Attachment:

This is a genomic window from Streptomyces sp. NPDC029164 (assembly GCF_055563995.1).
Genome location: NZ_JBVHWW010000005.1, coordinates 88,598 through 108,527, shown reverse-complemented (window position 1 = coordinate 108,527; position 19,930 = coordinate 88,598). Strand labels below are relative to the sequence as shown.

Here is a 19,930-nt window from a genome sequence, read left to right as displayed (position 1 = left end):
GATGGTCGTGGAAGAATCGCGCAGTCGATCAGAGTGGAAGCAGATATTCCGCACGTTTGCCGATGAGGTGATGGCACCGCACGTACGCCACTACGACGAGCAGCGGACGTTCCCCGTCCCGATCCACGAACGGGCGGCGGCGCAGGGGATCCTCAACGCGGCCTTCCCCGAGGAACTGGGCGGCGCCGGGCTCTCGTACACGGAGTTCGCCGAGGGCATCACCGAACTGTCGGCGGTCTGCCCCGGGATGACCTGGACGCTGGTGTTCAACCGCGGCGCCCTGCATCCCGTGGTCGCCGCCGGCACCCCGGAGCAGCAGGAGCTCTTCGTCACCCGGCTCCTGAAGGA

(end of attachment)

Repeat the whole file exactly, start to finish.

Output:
This is a genomic window from Streptomyces sp. NPDC029164 (assembly GCF_055563995.1).
Genome location: NZ_JBVHWW010000005.1, coordinates 88,598 through 108,527, shown reverse-complemented (window position 1 = coordinate 108,527; position 19,930 = coordinate 88,598). Strand labels below are relative to the sequence as shown.

Here is a 19,930-nt window from a genome sequence, read left to right as displayed (position 1 = left end):
GATGGTCGTGGAAGAATCGCGCAGTCGATCAGAGTGGAAGCAGATATTCCGCACGTTTGCCGATGAGGTGATGGCACCGCACGTACGCCACTACGACGAGCAGCGGACGTTCCCCGTCCCGATCCACGAACGGGCGGCGGCGCAGGGGATCCTCAACGCGGCCTTCCCCGAGGAACTGGGCGGCGCCGGGCTCTCGTACACGGAGTTCGCCGAGGGCATCACCGAACTGTCGGCGGTCTGCCCCGGGATGACCTGGACGCTGGTGTTCAACCGCGGCGCCCTGCATCCCGTGGTCGCCGCCGGCACCCCGGAGCAGCAGGAGCTCTTCGTCACCCGGCTCCTGAAGGA